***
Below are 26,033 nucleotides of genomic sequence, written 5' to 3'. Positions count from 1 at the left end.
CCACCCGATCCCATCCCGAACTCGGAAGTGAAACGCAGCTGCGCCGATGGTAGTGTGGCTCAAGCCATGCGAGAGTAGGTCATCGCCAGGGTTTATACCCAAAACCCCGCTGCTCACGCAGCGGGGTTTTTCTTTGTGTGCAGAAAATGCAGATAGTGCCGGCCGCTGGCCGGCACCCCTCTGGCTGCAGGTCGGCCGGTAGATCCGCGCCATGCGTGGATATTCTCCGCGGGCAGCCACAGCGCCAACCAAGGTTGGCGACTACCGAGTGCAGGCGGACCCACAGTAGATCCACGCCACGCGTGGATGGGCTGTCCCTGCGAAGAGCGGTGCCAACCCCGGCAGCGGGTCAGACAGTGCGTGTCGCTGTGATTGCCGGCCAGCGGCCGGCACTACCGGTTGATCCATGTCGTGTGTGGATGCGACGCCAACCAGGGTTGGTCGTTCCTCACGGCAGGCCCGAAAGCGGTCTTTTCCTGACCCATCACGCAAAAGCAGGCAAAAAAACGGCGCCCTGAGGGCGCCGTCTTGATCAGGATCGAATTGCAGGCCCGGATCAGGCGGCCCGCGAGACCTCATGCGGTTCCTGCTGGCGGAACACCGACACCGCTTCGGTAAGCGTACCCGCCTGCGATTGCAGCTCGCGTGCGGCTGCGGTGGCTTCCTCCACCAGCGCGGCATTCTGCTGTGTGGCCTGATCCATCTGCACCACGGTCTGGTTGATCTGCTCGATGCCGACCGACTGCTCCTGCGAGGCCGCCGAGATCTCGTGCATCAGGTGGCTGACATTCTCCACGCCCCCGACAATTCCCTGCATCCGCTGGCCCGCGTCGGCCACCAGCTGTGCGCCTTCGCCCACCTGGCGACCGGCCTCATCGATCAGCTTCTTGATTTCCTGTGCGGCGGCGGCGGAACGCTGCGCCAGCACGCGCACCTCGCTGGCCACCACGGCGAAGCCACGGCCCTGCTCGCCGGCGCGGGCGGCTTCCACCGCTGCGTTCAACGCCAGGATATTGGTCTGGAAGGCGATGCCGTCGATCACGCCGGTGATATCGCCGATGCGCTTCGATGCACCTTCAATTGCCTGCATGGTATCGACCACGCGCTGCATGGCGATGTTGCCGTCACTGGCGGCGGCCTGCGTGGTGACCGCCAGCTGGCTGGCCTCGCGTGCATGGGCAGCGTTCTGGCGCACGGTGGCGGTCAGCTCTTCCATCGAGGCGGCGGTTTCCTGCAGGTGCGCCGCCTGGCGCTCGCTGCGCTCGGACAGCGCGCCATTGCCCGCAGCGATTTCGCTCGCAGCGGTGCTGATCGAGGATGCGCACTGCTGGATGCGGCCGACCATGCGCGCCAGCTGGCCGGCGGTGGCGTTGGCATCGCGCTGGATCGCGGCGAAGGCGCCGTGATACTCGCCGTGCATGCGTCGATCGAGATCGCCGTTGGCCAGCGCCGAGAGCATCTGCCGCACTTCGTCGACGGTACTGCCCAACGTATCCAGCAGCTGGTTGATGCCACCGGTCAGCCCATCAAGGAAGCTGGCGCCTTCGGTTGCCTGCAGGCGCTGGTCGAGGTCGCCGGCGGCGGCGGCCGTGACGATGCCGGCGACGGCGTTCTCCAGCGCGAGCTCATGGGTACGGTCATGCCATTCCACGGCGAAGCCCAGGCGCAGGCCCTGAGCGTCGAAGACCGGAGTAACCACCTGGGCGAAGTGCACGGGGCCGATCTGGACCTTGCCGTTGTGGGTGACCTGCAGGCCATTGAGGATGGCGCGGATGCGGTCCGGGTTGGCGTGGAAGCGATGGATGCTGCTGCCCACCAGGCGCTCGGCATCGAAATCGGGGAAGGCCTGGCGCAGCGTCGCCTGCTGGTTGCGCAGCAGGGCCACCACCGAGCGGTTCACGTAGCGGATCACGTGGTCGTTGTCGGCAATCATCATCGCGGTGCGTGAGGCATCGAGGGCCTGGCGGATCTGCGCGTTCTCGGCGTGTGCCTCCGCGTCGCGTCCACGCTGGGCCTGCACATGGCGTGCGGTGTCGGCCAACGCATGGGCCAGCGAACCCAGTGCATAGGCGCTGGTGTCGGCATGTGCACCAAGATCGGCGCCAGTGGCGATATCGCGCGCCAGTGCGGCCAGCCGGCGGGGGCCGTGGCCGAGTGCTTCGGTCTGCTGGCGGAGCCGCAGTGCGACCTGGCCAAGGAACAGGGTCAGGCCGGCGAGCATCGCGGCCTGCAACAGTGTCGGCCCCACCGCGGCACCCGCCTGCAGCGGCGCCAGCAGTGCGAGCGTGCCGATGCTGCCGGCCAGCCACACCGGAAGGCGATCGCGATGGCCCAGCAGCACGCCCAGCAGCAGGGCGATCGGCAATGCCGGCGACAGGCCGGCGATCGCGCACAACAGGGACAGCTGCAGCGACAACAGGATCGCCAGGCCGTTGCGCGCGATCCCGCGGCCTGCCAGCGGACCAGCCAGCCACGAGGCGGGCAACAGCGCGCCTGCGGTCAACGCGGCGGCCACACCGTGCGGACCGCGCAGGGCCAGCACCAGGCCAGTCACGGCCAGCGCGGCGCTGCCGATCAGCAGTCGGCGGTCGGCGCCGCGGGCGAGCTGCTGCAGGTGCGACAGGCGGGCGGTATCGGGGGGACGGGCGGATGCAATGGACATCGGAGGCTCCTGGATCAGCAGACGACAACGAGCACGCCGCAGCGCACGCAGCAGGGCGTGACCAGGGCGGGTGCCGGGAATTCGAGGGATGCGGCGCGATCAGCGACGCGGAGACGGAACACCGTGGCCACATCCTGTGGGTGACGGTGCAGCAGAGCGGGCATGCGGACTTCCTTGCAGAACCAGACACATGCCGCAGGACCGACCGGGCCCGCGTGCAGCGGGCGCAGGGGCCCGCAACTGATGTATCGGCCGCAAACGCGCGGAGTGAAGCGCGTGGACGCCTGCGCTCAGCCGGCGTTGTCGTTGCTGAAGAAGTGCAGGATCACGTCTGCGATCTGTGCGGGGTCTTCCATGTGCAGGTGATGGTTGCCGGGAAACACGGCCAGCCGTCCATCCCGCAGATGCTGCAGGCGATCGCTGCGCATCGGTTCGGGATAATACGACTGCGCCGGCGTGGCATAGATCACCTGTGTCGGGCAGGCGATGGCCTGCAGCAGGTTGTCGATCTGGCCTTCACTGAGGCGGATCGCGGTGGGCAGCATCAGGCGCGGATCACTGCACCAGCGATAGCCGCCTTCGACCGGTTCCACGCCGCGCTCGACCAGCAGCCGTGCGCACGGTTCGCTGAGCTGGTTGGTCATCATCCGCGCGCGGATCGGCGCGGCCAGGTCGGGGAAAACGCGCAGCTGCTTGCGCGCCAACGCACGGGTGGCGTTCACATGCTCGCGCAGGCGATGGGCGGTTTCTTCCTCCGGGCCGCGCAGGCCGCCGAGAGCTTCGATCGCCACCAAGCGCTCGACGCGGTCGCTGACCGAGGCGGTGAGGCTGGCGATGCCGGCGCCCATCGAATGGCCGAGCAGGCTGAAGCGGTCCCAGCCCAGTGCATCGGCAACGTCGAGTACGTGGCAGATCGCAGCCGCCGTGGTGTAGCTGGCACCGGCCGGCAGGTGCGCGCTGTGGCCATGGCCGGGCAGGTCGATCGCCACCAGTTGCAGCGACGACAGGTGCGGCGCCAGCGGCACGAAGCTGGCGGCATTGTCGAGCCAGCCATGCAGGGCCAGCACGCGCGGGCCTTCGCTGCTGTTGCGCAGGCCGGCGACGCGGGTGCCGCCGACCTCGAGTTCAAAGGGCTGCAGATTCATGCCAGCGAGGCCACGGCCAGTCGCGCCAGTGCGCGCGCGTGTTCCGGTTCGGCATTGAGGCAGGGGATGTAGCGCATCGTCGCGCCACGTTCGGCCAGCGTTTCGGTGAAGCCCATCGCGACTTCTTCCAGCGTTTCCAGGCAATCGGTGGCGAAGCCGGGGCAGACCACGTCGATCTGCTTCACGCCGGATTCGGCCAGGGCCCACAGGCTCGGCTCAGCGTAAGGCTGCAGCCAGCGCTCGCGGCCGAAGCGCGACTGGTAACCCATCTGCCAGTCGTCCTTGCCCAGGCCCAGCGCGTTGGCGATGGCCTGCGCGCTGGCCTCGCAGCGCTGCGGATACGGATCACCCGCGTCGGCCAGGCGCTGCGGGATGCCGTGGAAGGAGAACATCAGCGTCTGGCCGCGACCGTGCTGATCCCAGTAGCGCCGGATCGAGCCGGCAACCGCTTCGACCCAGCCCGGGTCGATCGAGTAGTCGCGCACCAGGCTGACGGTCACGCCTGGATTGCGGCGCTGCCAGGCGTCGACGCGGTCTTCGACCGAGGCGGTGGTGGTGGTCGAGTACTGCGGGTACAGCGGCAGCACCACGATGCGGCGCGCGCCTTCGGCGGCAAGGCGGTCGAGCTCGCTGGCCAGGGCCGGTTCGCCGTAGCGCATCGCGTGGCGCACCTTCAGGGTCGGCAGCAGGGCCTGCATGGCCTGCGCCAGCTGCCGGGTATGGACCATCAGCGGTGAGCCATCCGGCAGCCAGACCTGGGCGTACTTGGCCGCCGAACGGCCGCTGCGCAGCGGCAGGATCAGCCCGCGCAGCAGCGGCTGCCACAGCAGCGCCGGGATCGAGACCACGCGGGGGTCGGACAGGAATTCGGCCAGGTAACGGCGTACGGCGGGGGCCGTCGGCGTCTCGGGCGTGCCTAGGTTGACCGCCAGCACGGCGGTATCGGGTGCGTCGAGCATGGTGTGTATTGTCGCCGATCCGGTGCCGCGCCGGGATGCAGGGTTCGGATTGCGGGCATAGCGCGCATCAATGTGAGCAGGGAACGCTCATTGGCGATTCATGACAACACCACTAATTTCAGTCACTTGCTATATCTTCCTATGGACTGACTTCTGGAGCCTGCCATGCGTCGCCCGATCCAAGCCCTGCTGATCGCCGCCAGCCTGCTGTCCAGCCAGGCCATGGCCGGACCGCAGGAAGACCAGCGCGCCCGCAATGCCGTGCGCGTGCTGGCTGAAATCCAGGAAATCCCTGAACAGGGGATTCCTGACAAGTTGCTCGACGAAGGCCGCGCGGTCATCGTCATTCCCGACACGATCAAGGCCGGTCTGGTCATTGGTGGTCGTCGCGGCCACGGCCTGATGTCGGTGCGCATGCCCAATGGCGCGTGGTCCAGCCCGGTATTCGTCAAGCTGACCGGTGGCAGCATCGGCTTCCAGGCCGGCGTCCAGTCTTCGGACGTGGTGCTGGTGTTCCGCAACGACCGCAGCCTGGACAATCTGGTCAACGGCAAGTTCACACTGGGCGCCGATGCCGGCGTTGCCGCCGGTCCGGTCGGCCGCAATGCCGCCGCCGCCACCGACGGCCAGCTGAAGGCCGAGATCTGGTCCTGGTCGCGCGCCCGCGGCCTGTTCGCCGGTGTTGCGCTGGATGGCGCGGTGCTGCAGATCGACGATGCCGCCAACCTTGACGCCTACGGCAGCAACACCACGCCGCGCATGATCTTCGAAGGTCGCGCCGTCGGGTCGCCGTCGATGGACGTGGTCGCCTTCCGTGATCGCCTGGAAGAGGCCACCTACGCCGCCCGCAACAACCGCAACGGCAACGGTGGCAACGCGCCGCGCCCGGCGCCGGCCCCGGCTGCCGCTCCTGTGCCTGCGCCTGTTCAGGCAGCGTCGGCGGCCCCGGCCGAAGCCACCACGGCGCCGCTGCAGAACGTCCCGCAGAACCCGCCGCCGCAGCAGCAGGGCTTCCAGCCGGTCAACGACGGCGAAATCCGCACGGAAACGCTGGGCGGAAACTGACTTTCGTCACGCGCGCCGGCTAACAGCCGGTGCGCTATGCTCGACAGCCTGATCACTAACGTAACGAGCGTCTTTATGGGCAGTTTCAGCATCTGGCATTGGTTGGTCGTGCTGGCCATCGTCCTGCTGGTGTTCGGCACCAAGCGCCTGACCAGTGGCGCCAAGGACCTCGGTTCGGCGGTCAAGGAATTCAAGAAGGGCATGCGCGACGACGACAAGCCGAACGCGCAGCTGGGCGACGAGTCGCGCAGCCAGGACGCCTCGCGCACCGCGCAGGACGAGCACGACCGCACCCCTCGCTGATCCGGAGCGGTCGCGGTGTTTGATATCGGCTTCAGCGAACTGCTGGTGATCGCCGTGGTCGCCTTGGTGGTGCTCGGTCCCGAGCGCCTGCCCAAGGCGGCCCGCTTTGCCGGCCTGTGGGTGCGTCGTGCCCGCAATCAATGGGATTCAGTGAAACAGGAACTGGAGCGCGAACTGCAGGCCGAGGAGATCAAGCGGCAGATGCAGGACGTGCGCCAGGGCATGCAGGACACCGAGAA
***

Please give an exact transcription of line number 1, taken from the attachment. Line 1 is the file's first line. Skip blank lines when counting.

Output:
Below are 26,033 nucleotides of genomic sequence, written 5' to 3'. Positions count from 1 at the left end.